With winter here, some cities want to be even more prepared for snow and ice by using private meteorological services, which hone in on specific needs and increase lead times for cities so they can respond quicker to changing weather.
Sara Croke is the founder and president of Kansas-based Weather or Not Inc., an award-winning 24/7 weather-consulting service that delivers custom forecasts to companies and cities, especially affected by the weather. As consultants, according to Croke, their job is to fully understand the specific operational logistics of each client so they can give them time to mitigate Mother Nature’s mischief.
“In other words, we need to know the answer before the client even knows he/ she has a question,” said Croke, adding that most of the job postings in private weather forecasting require a minimum of a bachelor’s degree in atmospheric science.
“Local public weather services cannot give that level of customer service,” she said. “Are they going to call out a road crew at 2 a.m. when the weather forecast changes so pavements will be pre-treated before rush hour? Are they going to update when roads and bridges will go below freezing or only mention air temperature?
Croke added, “For example, an app or desktop system usually refers to one zip code or city. Our meteorologists know that many of the personnel who respond to winter events in the middle of the night are coming from outside those city limits. We may call a superintendent or a public works director much earlier than the snow or ice will hit their location so she/he can get their drivers and mechanics to the service center safely on dry roads. The same applies to those cities large enough to staff a customer call center or emergency operations center for big storms. The weather information they need may be well beyond their jurisdiction in order to bring personnel in safely.”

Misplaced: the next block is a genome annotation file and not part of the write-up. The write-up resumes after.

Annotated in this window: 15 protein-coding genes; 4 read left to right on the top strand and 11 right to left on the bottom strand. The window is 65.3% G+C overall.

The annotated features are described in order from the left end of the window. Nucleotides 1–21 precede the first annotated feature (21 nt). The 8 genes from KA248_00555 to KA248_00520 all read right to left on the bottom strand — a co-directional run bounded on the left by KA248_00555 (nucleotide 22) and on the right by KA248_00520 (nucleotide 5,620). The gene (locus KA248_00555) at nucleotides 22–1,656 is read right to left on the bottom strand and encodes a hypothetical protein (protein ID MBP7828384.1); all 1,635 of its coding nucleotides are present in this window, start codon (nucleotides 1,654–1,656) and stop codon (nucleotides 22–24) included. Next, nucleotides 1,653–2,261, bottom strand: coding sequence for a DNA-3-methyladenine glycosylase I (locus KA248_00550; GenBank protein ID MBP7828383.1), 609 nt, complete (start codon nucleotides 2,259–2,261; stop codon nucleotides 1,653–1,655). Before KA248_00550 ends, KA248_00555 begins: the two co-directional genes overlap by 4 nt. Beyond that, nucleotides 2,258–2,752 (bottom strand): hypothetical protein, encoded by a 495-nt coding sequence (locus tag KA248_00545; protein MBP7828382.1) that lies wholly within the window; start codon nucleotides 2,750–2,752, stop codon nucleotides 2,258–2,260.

When there are back-to-back storms, a city may choose to send its drivers and staff home to rest up before the next storm, rather than make their day longer by loading all the trucks with material. If clients tell their private meteorologist this, that weather consultant will call with an even greater lead time than usual for the clients’ wake-up calls as the meteorologist will factor in the time needed to load trucks before they hit the streets.
“Usually clients will say, ‘We’re sending our guys home to rest now, but if that snow is still coming in for rush hour in the morning, I’ll need an extra hour and a half to load the trucks when they get back in here in the morning, so call us with that extra time in mind,’” said Croke.
“Another factor, which creates the need for a private forecaster, is that your local resources, such as TV, radio or the National Weather Service, are not going to call you out of bed when something changes at 2 a.m. When our meteorologists do that, we help cities keep rush hour safe. All the cool apps and their alerts are fine until a winter maintenance supervisor sleeps through them. We don’t stop calling until we get a human on the phone. We’ve even called people back a few minutes after we spoke to them because we thought they were so groggy they probably rolled over. Sure enough — they had!”
David Huffman, street commissioner of the city of Carmel, Ind., offered his views on why he decided to use a private forecaster.
“Because local television forecasts are for the large viewing areas, and I want and need pinpoint information to make the best decisions I can for the city,” said Huffman. “I’ve used Weather Command/Murray and Trettel Inc. for several years now, and I trust and rely on their information. With all the services they offer and provide the city of Carmel, I know with confidence that I’m making the best decisions on how to fight each storm. They have also saved the city money by using their services — for example, they’ve saved me from calling the crews in too early, or at all, plus from pre-treating for a storm that is actually passing by us. I can’t imagine going through a winter season without this company and the information it provides. It would be comparable to going to battle without communication and intelligence.”